There are lots of variations on all of these parts, especially the shanks, so you want to make sure when you’re buying the separate parts that they’re all compatible. Usually there’s quite a bit of cross compatibility. The shanks for the sweeps and furrowers have a special end for mounting the shoes on them and they need to be mounted with special bolts called “plow bolts.” These usually aren’t available at hardware stores anymore so you’ll need to get them from the same dealer you get the shoes and shanks from. Using a flat washer and and split washer on the back side of the shank with the nut for the plow bolt will keep the nut from vibrating loose.
This particular set up was for hilling potatoes. The plants at this point are still short enough that they might touch the underside of the tractor, but they’re not going to be damaged by that contact. The two 12″ furrowers are pointed and have plow like wings that direct the soil that is dug by the points up and off to the sides. The sweeps are flatter and don’t have wings so while they still dig a bit and move some soil to the sides, most of the soil flows over the blade.
The way this tool bar is configured the furrowers are moving soil into the row of potatoes, hilling them up. This buries weeds in the row, and also cuts, or drags weeds out of the path of the furrower, killing those too. The furrowers are also moving soil into the pathway, but the sweeps are following so they cut and drag weeds out of that path, and help flatten the pathway back out.
As you can see there was trash in the field and it’s now hung up on the shanks. The chevron shape of the sweeps helps move most of the trash off to the side, but when it hits trash straight on it can get hung up. Depending on the speed and depth that the sweeps are run at, and the width of the sweep, they will have an effect on a swath of soil that is significantly wider than the sweep itself. I usually consider a 9″ sweep to cultivate a path about 12-4″ wide, and a 5″ sweep a path about 9″ wide. Going slower and shallower makes this narrower, faster and deeper makes it wider.
In general I find it better to use more smaller sweeps rather than fewer wider sweeps, but to offset them, alternating between the front and rear tool bars and to overlap them slightly to make sure you cover all of the ground. This offsetting front to rear leaves gaps in the front row and the back row and those gaps allow any trash or clods to flow around, while still killing all of the weeds. It also leaves a flatter surface, and is less stress on the individual shanks and shoes.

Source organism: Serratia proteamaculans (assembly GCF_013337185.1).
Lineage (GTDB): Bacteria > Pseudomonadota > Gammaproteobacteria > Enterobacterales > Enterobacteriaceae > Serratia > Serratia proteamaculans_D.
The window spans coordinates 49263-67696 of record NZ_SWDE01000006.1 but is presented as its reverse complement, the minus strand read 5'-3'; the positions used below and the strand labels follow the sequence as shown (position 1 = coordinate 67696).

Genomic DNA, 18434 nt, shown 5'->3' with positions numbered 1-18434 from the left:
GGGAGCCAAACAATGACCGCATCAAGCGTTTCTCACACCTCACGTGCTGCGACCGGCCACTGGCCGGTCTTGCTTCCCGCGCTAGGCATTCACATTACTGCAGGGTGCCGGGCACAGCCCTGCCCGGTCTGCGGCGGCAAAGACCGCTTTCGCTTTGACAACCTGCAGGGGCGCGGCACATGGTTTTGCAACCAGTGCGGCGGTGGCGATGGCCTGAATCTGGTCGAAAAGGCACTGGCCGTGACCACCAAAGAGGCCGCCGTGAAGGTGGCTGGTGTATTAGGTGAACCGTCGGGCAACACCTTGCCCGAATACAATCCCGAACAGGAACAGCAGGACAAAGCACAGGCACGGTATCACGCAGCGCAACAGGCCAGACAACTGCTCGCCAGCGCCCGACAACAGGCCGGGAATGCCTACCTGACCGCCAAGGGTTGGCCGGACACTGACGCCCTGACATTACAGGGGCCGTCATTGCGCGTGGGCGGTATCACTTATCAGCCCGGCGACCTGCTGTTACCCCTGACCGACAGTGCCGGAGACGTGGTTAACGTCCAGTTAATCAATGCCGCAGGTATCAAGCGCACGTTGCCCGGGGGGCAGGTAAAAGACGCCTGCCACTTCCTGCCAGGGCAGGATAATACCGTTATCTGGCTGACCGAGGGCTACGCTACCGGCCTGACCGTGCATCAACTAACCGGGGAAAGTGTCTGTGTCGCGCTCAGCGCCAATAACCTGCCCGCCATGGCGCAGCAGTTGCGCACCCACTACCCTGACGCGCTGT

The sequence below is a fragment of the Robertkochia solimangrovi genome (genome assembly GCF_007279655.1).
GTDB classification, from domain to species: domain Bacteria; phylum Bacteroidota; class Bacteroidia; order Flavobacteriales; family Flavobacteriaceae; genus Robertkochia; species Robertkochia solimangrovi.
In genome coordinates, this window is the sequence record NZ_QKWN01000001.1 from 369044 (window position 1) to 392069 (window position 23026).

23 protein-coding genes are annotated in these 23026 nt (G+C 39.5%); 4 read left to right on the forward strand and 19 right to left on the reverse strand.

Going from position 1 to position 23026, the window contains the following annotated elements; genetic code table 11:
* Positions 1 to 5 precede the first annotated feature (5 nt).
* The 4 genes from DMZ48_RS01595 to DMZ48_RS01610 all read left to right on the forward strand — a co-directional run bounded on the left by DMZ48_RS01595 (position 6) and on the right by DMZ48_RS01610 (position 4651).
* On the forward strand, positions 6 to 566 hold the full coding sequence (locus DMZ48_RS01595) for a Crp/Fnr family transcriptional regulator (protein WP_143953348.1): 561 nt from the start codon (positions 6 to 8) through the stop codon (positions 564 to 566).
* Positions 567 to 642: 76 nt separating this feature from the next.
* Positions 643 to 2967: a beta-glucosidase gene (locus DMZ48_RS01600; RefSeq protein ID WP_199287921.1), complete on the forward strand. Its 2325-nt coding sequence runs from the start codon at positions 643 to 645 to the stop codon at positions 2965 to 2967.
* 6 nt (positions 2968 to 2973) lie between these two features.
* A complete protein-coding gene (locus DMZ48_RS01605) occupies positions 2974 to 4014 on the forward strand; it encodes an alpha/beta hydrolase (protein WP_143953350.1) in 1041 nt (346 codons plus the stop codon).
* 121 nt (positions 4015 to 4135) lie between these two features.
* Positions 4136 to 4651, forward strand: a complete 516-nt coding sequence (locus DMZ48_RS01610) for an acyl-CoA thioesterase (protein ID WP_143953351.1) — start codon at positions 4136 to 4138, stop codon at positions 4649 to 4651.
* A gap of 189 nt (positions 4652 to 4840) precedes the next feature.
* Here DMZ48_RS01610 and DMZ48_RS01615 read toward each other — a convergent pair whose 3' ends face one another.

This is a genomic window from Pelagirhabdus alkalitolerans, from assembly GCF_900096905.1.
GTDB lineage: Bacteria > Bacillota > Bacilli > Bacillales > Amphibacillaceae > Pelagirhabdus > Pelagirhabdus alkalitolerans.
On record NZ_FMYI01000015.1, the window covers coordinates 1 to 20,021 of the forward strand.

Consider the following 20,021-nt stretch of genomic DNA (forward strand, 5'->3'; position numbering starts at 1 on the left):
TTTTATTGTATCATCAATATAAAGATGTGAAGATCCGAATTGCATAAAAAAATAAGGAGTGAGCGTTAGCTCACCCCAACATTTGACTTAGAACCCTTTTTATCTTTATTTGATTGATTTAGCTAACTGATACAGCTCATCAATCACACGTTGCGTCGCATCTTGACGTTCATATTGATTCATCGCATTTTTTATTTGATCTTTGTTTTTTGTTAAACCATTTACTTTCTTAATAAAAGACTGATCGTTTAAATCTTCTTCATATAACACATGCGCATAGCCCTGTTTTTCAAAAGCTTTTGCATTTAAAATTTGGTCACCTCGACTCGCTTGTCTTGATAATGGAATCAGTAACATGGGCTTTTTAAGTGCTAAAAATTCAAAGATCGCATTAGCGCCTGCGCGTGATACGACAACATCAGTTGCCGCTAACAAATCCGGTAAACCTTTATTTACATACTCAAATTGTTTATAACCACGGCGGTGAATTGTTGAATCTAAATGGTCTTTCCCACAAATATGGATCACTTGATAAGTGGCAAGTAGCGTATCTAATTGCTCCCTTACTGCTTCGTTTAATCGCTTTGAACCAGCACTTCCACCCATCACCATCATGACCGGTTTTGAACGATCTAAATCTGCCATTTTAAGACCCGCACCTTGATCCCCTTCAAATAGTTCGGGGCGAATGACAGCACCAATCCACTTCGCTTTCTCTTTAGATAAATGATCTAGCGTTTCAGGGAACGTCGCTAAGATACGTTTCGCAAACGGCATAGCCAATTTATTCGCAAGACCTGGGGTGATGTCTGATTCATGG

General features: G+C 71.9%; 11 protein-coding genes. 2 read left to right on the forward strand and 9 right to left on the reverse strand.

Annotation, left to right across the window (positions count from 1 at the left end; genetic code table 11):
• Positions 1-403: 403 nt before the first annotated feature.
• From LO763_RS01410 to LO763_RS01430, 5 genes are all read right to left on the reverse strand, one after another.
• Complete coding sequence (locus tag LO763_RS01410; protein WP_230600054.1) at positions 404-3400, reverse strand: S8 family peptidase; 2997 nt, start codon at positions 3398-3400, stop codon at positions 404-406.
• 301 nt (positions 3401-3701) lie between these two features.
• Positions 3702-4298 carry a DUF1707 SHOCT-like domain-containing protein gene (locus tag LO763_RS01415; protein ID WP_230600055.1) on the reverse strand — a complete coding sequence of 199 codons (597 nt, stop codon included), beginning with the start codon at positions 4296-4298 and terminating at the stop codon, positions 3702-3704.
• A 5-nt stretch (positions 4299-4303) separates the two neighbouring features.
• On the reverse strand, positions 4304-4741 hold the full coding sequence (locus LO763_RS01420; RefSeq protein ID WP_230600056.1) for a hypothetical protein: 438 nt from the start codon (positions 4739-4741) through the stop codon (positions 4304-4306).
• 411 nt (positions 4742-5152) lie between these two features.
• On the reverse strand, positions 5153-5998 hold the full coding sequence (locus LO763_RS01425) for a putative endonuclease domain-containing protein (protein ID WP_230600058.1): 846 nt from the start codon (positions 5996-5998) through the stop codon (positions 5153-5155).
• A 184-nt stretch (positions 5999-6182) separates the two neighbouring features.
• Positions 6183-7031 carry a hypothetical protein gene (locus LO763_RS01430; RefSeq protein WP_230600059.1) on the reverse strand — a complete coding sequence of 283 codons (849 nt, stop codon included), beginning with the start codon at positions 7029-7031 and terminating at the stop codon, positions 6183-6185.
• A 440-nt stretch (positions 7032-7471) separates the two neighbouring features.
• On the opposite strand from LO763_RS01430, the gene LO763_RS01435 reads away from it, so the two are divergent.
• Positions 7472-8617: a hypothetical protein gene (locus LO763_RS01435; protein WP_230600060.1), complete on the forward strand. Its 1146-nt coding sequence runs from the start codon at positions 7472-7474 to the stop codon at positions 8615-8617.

Another kind of tool that’s a little different than the standard sweeps and furrowers is a side knife, sometimes also called a beet knife. On the same tool bar shown above I can swap out the furrowers for side knives. If the knife is angled away from the row, with the shield running a few inches from the row of plants, it can be run just an inch or so under the surface and will move a little soil away from the plants, taking out weeds at the same time. For a single row of something like kale, or cabbage, or small tomato plants, this leaves a narrow strip of in line weeds just a few inches wide to clean up with a hoe. When the plants are a little larger I can turn the knives around so they move soil into the row, slightly burying the bases of the plants, and burying small in row weeds. Again, I run the sweeps in the pathways to keep those clean.
There are a number of ways to adjust the shanks, knives, and tool bars. I’ve talked a little about the position of the shanks and shoes on the tool bar, alternating between the front bar and rear bar, and overlapping the pathways a bit to take out weeds. To start, I usually leave a 5-7″ gap where the crop plants will pass through, or more for someone just starting out. The gap needs to be wide because it’s impossible to drive completely straight, although you will get better at this with time and dedicated cultivating tractors with belly mounted implements can help you get a little closer. The other reason the gap needs to be there is because the tool will throw a little soil into the gap, making it narrower than the way they tool is actually set.